Multicast datagrams with initial TTL 0 are restricted to the same host.
Multicast datagrams with initial TTL 1 are restricted to the same subnet.
Multicast datagrams with initial TTL 32 are restricted to the same site.
Multicast datagrams with initial TTL 64 are restricted to the same region.
Multicast datagrams with initial TTL 128 are restricted to the same continent.
Multicast datagrams with initial TTL 255 are unrestricted in scope.
Use of Multicast and IGMP by Windows Components
Some Windows Server 2003 components use IP multicast traffic. For example, router discovery uses multicasts, by default. WINS servers use multicasting when attempting to locate replication partners. The Windows Server 2003 Routing and Remote Access service supports multicast forwarding and the configuration of interfaces to operate in IGMP router or IGMP proxy mode.
Transmission Control Protocol (TCP)
TCP provides a connection-based, reliable byte-stream service to applications. Microsoft networking relies upon TCP for logon, file and print sharing, replication of information between domain controllers, transfer of browse lists, and other common functions. It can only be used for one-to-one communications.
TCP uses a checksum on both the TCP header and payload of each segment to reduce the chance that network corruption will go undetected. NDIS 5.1 provides support for task offloading, and Windows Server 2003 TCP/IP takes advantage of this by allowing the NIC to perform the TCP checksum calculations if the NIC driver offers support for this function. Offloading the checksum calculations to hardware can result in performance improvements in very high-throughput environments.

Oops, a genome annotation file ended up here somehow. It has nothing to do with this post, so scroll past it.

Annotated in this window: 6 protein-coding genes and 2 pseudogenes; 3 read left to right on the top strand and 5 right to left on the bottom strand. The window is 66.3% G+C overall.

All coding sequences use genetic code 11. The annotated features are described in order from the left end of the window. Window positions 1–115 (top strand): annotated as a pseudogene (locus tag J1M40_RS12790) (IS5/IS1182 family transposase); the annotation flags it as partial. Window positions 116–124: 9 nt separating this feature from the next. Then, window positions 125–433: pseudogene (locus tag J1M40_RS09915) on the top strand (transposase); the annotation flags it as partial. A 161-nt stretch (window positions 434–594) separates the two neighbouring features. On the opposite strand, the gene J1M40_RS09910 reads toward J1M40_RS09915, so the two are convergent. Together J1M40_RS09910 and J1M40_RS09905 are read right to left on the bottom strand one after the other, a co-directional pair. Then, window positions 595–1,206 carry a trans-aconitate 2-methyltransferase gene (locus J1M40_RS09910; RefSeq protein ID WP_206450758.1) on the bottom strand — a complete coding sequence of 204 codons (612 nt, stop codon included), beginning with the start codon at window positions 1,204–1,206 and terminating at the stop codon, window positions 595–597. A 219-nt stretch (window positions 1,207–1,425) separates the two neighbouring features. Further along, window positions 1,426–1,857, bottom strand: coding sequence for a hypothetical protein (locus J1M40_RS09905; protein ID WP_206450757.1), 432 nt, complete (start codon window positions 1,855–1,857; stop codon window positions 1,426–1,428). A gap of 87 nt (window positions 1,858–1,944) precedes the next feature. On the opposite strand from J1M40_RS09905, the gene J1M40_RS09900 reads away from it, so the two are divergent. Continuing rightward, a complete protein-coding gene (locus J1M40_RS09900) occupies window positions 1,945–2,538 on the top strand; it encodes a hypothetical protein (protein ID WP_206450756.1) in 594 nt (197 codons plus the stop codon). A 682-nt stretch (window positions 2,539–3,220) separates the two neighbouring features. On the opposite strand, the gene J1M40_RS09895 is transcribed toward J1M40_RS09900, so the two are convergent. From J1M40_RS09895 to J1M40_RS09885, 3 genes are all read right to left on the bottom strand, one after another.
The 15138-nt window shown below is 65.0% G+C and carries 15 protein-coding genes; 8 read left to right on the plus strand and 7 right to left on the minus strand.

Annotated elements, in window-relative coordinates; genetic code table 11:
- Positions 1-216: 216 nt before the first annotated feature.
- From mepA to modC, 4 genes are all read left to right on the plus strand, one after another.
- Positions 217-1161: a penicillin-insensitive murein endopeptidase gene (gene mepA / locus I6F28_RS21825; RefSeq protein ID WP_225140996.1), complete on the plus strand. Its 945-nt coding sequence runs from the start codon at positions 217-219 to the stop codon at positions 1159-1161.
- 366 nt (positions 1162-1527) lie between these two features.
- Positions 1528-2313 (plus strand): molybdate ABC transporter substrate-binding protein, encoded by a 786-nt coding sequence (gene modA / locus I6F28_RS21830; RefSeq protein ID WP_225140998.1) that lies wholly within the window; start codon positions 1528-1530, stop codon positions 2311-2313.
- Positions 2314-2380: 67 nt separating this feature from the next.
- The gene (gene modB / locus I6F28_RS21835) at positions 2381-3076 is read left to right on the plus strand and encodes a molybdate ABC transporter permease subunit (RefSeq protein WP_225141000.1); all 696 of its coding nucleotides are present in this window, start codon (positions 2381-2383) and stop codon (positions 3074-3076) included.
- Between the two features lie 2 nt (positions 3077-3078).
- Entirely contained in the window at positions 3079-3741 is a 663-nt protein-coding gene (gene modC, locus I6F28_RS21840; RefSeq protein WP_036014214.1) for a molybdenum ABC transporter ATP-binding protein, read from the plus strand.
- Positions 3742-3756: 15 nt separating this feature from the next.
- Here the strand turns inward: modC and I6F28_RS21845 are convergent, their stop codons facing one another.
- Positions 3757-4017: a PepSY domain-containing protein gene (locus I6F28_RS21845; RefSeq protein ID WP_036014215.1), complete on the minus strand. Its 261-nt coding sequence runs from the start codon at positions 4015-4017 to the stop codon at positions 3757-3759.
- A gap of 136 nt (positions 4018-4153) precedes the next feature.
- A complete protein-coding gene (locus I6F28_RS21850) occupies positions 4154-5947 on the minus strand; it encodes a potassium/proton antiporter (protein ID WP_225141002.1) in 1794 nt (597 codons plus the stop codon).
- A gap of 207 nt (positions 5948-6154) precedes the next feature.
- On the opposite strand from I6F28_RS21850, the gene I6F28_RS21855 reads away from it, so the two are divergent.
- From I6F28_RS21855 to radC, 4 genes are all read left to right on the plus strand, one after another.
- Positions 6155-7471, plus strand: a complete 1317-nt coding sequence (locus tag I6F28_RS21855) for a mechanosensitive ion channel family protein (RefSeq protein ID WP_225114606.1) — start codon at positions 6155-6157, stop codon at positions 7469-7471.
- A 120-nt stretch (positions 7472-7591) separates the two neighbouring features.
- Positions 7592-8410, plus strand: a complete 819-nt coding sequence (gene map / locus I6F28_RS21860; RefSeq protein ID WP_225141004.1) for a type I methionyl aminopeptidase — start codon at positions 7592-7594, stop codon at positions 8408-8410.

Windows Server 2003 TCP/IP has also been strengthened against a variety of attacks that were published over the past couple of years and has been subject to an internal security review intended to reduce susceptibility to future attacks. For instance, the initial sequence number (ISN) algorithm has been modified so that ISNs increase in random increments, using an RC4-based random number generator initialized with a 2048-bit random key upon system startup.